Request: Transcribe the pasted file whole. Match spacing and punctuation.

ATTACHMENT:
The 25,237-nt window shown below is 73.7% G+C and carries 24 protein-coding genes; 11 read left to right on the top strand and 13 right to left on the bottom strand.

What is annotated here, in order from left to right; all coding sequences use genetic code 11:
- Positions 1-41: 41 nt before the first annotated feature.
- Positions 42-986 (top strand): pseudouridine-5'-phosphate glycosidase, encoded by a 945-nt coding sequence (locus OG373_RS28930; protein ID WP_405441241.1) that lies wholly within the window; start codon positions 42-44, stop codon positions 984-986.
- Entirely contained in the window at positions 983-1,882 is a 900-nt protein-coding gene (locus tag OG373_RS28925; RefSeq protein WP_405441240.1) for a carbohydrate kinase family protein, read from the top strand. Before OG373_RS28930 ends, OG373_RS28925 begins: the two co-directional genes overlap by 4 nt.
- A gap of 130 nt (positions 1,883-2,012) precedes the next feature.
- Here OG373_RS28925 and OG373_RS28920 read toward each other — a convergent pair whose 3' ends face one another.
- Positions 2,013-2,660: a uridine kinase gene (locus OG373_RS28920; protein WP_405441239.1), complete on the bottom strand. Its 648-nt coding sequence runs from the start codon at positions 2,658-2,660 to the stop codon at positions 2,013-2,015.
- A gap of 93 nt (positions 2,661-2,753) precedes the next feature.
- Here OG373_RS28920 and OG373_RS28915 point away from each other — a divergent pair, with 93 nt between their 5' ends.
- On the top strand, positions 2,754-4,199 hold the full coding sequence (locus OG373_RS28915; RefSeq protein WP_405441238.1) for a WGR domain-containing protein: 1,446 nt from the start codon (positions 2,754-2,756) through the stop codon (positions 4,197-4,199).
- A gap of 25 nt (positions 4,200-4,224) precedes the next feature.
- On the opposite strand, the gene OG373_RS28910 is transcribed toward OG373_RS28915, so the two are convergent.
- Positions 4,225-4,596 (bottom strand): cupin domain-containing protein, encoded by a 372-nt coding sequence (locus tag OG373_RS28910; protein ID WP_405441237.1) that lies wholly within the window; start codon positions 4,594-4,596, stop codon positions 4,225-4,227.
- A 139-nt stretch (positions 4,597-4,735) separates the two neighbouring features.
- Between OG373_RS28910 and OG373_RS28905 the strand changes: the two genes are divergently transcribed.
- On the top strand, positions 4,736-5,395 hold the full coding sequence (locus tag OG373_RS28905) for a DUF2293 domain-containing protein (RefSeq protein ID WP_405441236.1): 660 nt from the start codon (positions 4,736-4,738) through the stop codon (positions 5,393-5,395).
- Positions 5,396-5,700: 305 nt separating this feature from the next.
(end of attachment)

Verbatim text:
The 25,237-nt window shown below is 73.7% G+C and carries 24 protein-coding genes; 11 read left to right on the top strand and 13 right to left on the bottom strand.

What is annotated here, in order from left to right; all coding sequences use genetic code 11:
- Positions 1-41: 41 nt before the first annotated feature.
- Positions 42-986 (top strand): pseudouridine-5'-phosphate glycosidase, encoded by a 945-nt coding sequence (locus OG373_RS28930; protein ID WP_405441241.1) that lies wholly within the window; start codon positions 42-44, stop codon positions 984-986.
- Entirely contained in the window at positions 983-1,882 is a 900-nt protein-coding gene (locus tag OG373_RS28925; RefSeq protein WP_405441240.1) for a carbohydrate kinase family protein, read from the top strand. Before OG373_RS28930 ends, OG373_RS28925 begins: the two co-directional genes overlap by 4 nt.
- A gap of 130 nt (positions 1,883-2,012) precedes the next feature.
- Here OG373_RS28925 and OG373_RS28920 read toward each other — a convergent pair whose 3' ends face one another.
- Positions 2,013-2,660: a uridine kinase gene (locus OG373_RS28920; protein WP_405441239.1), complete on the bottom strand. Its 648-nt coding sequence runs from the start codon at positions 2,658-2,660 to the stop codon at positions 2,013-2,015.
- A gap of 93 nt (positions 2,661-2,753) precedes the next feature.
- Here OG373_RS28920 and OG373_RS28915 point away from each other — a divergent pair, with 93 nt between their 5' ends.
- On the top strand, positions 2,754-4,199 hold the full coding sequence (locus OG373_RS28915; RefSeq protein WP_405441238.1) for a WGR domain-containing protein: 1,446 nt from the start codon (positions 2,754-2,756) through the stop codon (positions 4,197-4,199).
- A gap of 25 nt (positions 4,200-4,224) precedes the next feature.
- On the opposite strand, the gene OG373_RS28910 is transcribed toward OG373_RS28915, so the two are convergent.
- Positions 4,225-4,596 (bottom strand): cupin domain-containing protein, encoded by a 372-nt coding sequence (locus tag OG373_RS28910; protein ID WP_405441237.1) that lies wholly within the window; start codon positions 4,594-4,596, stop codon positions 4,225-4,227.
- A 139-nt stretch (positions 4,597-4,735) separates the two neighbouring features.
- Between OG373_RS28910 and OG373_RS28905 the strand changes: the two genes are divergently transcribed.
- On the top strand, positions 4,736-5,395 hold the full coding sequence (locus tag OG373_RS28905) for a DUF2293 domain-containing protein (RefSeq protein ID WP_405441236.1): 660 nt from the start codon (positions 4,736-4,738) through the stop codon (positions 5,393-5,395).
- Positions 5,396-5,700: 305 nt separating this feature from the next.